The Obama administration on Friday issued the first federal strategy for developing wind farms off the U.S. coast as part of the president’s agenda to combat climate change.
The National Offshore Wind Strategy aims to create 86 gigawatts of offshore wind energy by 2050, which is enormous given that the only offshore wind farm in the U.S., off the coast of Rhode Island, comprises 30 megawatts, or 0.03 gigawatts, enough electricity to power 17,000 homes in New England.
“This administration has made significant investments in clean energy technologies, supporting a diversified energy portfolio to help meet our Climate Action Plan goal of permitting 20,000 [megawatts] of renewable electricity generation on public lands and waters by 2020,” said Secretary of Interior Sally Jewell.
A trade group representing the offshore energy industry called the plan “a glass only half full of opportunity.” Randall Luthi, the president of the National Ocean Industries Association, said while the plan is a good start, “a more realistic offshore energy strategy would be broader, involving both non-traditional sources, such as offshore wind, and traditional sources, such as low-cost and efficient offshore oil and natural gas.”
“Unfortunately, the federal regulators are apparently saddled with blinders that provide only a narrow focus for our energy future,” Luthi said. He noted that Jewell reversed plans to open up the Atlantic coast for the first time to offshore oil and gas drilling. “Imagine how many additional jobs, increased economic development and greater energy security could be provided to U.S. consumers and residents all along the Atlantic coast if wind, oil and natural gas were included in the offshore energy development strategy announced today.”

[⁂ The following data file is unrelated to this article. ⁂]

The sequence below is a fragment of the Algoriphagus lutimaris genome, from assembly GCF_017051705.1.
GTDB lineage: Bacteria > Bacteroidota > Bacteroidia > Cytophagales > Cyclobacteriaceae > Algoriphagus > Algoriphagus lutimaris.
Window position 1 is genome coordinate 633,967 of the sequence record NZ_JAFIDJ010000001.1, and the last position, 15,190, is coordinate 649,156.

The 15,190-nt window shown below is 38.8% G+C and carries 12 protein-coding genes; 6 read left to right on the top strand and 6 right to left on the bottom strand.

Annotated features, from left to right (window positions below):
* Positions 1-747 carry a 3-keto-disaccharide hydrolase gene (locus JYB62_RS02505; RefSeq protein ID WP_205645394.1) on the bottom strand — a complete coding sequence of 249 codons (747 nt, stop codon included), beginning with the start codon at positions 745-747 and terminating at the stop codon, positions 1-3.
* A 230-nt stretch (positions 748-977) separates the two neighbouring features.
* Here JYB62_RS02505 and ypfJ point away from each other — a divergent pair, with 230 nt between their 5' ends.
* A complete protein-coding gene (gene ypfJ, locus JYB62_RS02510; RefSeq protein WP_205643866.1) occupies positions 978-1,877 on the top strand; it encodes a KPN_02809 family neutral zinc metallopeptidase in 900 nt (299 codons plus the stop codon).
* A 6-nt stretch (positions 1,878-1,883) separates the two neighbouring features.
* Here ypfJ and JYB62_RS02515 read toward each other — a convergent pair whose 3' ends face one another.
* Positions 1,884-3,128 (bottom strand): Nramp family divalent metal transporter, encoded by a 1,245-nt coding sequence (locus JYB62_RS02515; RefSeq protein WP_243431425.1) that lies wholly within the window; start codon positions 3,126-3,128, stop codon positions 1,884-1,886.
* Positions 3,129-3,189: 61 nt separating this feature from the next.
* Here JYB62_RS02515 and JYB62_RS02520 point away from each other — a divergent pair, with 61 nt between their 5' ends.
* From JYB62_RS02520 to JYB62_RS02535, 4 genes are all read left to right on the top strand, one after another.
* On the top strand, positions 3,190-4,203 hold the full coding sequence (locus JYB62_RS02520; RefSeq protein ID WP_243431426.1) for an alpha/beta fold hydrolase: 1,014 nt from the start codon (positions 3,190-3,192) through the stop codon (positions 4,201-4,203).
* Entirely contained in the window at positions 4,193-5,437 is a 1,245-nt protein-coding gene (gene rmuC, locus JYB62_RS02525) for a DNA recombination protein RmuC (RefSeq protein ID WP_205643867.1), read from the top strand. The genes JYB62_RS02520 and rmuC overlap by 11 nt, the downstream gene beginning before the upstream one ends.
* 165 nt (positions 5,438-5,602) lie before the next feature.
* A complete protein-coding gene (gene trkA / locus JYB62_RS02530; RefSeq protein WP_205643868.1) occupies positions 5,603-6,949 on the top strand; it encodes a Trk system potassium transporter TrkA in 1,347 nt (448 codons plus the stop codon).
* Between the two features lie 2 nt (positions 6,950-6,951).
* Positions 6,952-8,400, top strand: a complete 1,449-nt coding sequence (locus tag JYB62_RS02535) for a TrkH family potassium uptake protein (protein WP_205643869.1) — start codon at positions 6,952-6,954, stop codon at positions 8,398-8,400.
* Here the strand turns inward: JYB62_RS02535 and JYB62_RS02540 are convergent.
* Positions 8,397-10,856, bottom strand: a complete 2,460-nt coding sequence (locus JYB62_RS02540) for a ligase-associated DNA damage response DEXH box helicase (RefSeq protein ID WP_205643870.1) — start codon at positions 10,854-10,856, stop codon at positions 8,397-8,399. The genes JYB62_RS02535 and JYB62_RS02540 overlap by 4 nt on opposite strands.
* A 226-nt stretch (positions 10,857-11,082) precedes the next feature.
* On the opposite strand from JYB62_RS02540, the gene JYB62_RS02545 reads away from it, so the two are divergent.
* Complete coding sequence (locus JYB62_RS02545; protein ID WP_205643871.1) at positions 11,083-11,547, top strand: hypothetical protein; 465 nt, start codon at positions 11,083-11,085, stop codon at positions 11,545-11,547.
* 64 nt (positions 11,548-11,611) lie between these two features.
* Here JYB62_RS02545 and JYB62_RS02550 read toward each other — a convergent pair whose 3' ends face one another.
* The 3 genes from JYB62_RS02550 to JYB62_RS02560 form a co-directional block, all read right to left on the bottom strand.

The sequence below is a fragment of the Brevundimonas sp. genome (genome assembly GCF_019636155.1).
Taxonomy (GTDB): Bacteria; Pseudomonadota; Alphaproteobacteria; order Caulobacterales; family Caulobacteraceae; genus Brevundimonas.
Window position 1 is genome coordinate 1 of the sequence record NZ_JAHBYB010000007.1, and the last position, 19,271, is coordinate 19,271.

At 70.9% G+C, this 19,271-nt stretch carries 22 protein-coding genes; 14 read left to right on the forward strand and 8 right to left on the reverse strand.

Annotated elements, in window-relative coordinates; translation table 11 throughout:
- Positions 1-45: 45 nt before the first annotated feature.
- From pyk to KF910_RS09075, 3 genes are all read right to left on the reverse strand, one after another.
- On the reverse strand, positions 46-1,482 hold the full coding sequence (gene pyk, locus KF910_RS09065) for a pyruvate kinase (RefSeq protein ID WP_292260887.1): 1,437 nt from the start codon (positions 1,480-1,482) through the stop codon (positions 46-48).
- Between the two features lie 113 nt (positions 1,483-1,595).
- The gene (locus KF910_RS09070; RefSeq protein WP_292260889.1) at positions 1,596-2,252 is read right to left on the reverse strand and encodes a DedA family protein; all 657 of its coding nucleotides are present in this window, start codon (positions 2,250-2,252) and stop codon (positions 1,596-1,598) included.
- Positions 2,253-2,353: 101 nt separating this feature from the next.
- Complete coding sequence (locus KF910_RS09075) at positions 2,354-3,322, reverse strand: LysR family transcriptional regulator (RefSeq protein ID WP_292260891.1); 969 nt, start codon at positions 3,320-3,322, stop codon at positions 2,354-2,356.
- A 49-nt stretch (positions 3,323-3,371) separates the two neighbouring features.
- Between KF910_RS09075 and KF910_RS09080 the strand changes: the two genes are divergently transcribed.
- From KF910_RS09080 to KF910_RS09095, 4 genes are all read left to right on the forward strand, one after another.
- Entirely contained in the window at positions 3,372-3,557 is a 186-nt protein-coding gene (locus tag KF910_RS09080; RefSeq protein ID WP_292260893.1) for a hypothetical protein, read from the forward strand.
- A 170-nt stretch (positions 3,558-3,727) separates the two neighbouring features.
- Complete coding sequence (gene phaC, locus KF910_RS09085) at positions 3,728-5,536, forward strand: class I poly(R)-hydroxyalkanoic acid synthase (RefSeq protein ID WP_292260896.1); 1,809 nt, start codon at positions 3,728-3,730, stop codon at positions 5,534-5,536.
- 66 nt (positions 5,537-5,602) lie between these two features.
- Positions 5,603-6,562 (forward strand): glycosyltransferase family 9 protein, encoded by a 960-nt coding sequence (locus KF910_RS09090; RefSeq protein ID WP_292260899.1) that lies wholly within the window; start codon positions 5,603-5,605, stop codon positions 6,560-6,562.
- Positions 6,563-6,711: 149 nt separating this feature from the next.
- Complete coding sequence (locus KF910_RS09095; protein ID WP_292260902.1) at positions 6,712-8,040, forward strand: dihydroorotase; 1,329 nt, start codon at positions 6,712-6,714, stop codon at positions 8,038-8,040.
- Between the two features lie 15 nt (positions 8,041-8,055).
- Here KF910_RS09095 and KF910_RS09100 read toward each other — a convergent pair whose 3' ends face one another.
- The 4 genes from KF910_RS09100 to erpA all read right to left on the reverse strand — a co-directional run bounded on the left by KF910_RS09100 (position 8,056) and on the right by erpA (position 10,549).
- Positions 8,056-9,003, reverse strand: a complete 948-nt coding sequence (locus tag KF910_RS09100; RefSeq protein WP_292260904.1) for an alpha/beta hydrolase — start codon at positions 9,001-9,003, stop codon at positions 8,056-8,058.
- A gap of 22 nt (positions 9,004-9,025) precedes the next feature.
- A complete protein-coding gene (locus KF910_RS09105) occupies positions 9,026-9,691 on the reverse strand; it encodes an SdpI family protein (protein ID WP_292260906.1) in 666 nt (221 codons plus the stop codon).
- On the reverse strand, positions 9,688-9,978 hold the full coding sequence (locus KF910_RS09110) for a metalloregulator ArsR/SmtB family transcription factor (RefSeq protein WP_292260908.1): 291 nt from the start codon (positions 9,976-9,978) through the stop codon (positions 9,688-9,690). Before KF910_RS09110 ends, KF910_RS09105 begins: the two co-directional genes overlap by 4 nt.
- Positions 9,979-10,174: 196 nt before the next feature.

Energy Secretary Ernest Moniz touted the “enormous progress” made on offshore wind. “The first offshore wind farm has now finished construction, and we have gone from zero offshore wind areas leased before this administration to 11 areas that total the size of Rhode Island.
“Today’s collaborative strategic plan is part of a long-term commitment to support innovation that enables widespread offshore wind deployment and shows how offshore wind will benefit our country with new jobs, less pollution, and a more diversified electricity mix,” he said.
Offshore wind in the U.S. has suffered a number of challenges, including wide-ranging opposition by citizens and others in states such as Massachusetts. The most famous case is Cape Wind offshore from Cape Cod, which was delayed by lawsuits for more than a decade. The U.S. ranks behind other developed countries in its development of offshore wind.
Friday’s plan acknowledges the challenges by offering 30 federal fixes the Energy and Interior departments can take over the next five years to fix them.
The actions fit into three strategic categories: reducing technical costs and risks; creating a predictable regulatory process; and improving the market conditions for offshore wind.
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